Void Agreements

Introduction

Agreements have become an inseparable part of our daily lives today; we enter some or the other kind of agreement almost every day. It would not be wrong to say thereby that agreements play an immense role in governing our daily intercourse. It would be a mistake for someone to assume however, that all agreements are binding contracts and are afforded equal enforceability under the law.

Under the Indian Contracts Act, 1872

Pursuant to the provisions of the Indian Contracts Act, 1872 (hereinafter the “Act” or “enactment”) only agreements that are enforceable under the law are termed as contracts. Section 2 sub-section (g) of the enactment, simply defines a void agreement as an agreement that is not enforceable by law. Furthermore, Chapter II, Sections 24-30, under the enactment, prescribes in detail the various grounds which if satisfied may vitiate the enforceability of an agreement, thereby rendering such an agreement void. Let us now have a look at some of the grounds which renders an agreement void.

Unlawful considerations and objects in part

Section 24 of the present enactment prescribes that an agreement is void if the considerations and objects in part is unlawful –

“If any part of a single consideration for one or more objects, or any one or any part of any one of several considerations for a single object, is unlawful, the agreement is void.

Illustration A promises to superintend, on behalf of B, a legal manufacture of indigo, and an illegal traffic in other articles. B promises to pay to A a salary of 10,000 rupees a year. The agreement is void, the object of As promise, and the consideration for Bs promise, being in part unlawful.”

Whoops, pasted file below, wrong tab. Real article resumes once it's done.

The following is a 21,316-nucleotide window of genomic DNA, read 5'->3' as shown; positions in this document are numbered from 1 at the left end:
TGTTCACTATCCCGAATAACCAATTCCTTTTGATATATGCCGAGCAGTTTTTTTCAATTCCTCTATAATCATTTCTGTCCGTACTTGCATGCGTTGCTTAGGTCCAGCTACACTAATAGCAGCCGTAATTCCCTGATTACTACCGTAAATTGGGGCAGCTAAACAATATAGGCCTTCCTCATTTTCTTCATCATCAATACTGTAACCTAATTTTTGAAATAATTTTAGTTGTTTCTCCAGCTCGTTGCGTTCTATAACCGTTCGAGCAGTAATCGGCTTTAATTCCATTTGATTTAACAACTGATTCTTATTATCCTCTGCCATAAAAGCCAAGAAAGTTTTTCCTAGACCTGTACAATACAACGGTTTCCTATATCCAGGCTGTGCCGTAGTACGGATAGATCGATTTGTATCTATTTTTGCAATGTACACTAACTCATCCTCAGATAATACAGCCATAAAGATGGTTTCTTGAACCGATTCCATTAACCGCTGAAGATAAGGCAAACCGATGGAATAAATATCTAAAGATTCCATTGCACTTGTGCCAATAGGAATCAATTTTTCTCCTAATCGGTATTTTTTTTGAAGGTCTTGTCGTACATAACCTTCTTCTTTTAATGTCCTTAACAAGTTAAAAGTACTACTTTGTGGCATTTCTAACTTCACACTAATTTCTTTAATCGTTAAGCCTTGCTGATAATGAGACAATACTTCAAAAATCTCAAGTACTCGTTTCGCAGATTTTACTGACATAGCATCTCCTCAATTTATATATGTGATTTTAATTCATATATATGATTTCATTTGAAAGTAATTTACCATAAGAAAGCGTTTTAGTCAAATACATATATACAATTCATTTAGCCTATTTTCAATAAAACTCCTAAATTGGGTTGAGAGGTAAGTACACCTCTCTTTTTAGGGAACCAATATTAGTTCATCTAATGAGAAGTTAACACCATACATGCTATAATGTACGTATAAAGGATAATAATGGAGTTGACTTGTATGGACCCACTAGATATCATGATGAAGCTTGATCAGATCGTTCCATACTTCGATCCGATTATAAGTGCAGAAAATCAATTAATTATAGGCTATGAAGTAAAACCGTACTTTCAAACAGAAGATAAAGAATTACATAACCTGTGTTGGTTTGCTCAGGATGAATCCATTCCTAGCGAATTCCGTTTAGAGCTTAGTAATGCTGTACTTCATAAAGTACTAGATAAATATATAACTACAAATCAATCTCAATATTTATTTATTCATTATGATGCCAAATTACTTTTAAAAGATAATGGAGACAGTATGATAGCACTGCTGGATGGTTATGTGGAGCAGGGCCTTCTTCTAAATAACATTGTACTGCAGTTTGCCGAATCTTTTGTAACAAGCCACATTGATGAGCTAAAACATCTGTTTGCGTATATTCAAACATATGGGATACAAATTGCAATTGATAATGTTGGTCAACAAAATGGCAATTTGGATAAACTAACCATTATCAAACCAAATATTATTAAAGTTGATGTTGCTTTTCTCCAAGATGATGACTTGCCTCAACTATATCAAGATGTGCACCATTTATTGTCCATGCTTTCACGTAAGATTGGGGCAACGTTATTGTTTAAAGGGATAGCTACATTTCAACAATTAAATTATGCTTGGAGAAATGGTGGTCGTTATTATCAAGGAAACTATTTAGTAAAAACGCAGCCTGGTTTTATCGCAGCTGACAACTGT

Thereby, according to the above-stated provision if any part of a single consideration for one or more objects, or any one or any part of any one of several considerations for a single object pursuant to the agreement is unlawful, such an agreement is deemed by law to be void and thereby rendered unenforceable.

In the case of Alice Mary Hill v. William Clarke, where the appellant a married woman was promised a certain sum of money for living in adultery with the respondent and for looking after the respondent’s house given by him. The Court held that since the former portion of this transaction was not only illegal but also immoral under the law, the entire agreement was held by the Court to be void and thereby not enforceable.

Where there is absence of consideration

Section 25 of the present enactment prescribes that an agreement devoid of any consideration would otherwise be void unless certain circumstances are fulfilled –

  1. The agreement is entered into on account of natural love and affection

Section 25 sub-section (1) of the enactment states that –

“An agreement made without consideration is void, unless (1) it is expressed in writing and registered under the law for the time being in force for the registration of 1[documents], and is made on account of natural love and affection between parties standing in a near relation to each other […]”

In the case of Rajlukhy Dabee v. Bhootnath Mookerjee, the Hon’ble Court held that an agreement that is written and registered and is predicated on natural love and affection between the kindred is enforceable by law despite such an agreement being devoid of any consideration.

2. There is a promise to compensate a person who has already done something voluntarily

Section 25 sub-section (2) of the enactment states that –